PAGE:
Kelly Perkins Needed a Break from AV… But Came Right Back to Head the NSCA IGNITE Program
After stints with Vaddio & AVI Systems, Kelly Perkins took 4 months off before joining NSCA as the first program director of the NSCA Education Foundation.Leave a Comment
Kelly Perkins, 36, might seem too young to have already experienced a mid-life crisis, but as someone who’d been earning a paycheck since she was a nanny at age 14, she found herself needing a break—and she took it, walking away from the AV integration industry for about four months for what she calls “a sabbatical” traveling around Australia and New Zealand.
“I realized there’s so much more out there than me in AV and living in my condo in downtown Minneapolis,” says Perkins. “I was burnt out and I needed to unplug, get away and do something different.”
Perkins sold her condo and used a friend’s house as her base camp during her trip.
“I mostly traveled alone,so that gave me a lot of time to think,” she says.
“Everyone always has a lot of people giving them advice about what to do with their lives, and I appreciate that, but we’re all our own people and we all have our own likes and passions.
“What I realized was I wanted to go work for an organization that’s doing something good, whether that was in AV or not. I wasn’t looking to make $1 million. I just wanted to do something good.I’m stoked to be back in the industry. I’m refreshed and excited.”
Before Kelly Perkins left for Down Under, she had talked to NSCA executive director Chuck Wilson about his plans to create a program director position for the NSCA Education Foundation and NSCA IGNITE. While the idea was interesting to Perkins, she told Wilson she’d understand if he filled it while she was away.
Perkins had been part of the NSCA Education Foundation board of directors, primarily focused on the NSCA IGNITE workforce development initiative, since 2015.She talked to Wilson a few times during her sabbatical and became increasingly excited about the position the more she heard about it.
“I get to do something good in the industry I love,” says Perkins. “And not only am I helping one company. I get to help tons of companies.”
Perkins didn’t know she’d find her passion in AV when she graduated with a journalism and graphic design degree in 2005. After spending parts of 2007 and 2008 bartending, she applied for jobs everywhere, eventually landing at Vaddio as marketing and communications manager.
“When you work for a small company, which Vaddio was at that time, you have to get your fingers into everything,” says Perkins. That includes terminating cable and other more technical aspects of the industry, some of which she learned as a college intern at local TV and radio stations.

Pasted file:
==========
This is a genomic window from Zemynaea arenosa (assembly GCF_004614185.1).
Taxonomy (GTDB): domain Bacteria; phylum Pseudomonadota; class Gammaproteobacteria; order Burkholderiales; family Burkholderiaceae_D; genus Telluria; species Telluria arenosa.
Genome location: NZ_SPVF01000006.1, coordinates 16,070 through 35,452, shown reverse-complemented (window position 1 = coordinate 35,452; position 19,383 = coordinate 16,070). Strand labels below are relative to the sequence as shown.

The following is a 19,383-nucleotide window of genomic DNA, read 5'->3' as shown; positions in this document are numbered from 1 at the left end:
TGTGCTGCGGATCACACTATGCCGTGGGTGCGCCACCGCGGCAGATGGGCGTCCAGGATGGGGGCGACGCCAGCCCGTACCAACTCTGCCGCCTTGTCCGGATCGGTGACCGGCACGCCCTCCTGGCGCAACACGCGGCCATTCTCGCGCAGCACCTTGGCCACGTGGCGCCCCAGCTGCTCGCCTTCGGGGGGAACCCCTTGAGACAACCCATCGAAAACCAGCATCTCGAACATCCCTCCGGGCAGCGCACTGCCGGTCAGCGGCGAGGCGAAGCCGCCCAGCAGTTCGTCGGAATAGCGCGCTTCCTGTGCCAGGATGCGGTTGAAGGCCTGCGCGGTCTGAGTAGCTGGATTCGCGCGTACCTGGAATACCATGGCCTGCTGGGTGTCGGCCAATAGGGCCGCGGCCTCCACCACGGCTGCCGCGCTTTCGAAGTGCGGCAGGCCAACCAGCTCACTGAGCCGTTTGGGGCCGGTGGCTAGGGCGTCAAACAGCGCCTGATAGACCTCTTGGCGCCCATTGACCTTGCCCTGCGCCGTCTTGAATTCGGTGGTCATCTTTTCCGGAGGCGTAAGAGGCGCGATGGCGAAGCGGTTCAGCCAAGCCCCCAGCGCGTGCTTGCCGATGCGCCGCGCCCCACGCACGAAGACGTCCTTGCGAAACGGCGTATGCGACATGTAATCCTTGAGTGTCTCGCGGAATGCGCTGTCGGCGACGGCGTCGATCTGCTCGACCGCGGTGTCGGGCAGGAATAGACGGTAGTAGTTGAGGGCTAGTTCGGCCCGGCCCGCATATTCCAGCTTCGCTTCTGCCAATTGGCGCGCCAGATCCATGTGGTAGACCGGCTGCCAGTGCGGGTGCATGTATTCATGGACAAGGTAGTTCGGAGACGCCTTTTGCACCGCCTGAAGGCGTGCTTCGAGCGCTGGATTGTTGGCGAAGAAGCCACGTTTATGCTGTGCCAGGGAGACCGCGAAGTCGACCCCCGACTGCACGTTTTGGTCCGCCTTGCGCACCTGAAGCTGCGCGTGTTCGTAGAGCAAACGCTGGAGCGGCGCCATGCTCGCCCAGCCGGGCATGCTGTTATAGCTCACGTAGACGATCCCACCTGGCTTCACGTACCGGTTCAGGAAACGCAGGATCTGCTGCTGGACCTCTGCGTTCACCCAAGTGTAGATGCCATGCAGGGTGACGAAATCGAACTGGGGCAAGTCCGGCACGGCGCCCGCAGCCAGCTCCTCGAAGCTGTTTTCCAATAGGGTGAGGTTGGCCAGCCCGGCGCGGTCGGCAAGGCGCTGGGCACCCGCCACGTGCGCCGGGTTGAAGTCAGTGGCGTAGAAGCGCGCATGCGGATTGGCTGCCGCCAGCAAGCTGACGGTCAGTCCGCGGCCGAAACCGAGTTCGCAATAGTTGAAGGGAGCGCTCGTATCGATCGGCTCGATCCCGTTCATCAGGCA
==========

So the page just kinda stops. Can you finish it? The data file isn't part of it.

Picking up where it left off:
Perkins joined AVI Systems as marketing manager after 6½ years with Vaddio, coordinating the messaging and branding across the company’s 16 offices.
Let’s go Back Stage and learn more about Kelly Perkins.
Commercial Integrator: What are the differences between working for an AV manufacturer and integrator?
Kelly Perkins: Working for an integrator is significantly harder. With a manufacturer, you know your channel. It’s tough as an integrator to go after the end users, because it’s pretty much everyone. And sometimes it depends on the capabilities each of your offices have.
CI: AVI Systems is one of the few AV integration firms to adopt an employee stock ownership plan [ESOP] structure? What did you think about that approach?
KP: I have more in my retirement fund from my 3½ years at AVI than from my entire career before that. It takes a while to see [the payoff], but the idea of an ESOP is amazing. Young people don’t always understand how important your retirement is.
This is teaching them the importance of that. You feel very accountable for every dollar, but at any company, you have to choose to make the right business decisions.
More on how Perkins made it to the NSCA Education Foundation in the video above
CI: What are the challenges and opportunities with your new job?
KP: There are so many things coming out of the NSCA Education Foundation, but when you have volunteers putting most of them together, things can sometimes fall through the cracks. I’m so excited and thrilled about every little piece of this. I tend to go balls-to-the-wall, so I’m trying to make sure to take my time with this.
Working remotely can be challenging, but I’ve been personally passionate about getting young people into this industry for a while now. I want the [NSCA IGNITE] internship program to be as useful as possible,so I welcome anyone who has any feedback to tell me what they think about it. It’s about communicating in a user-friendlyway.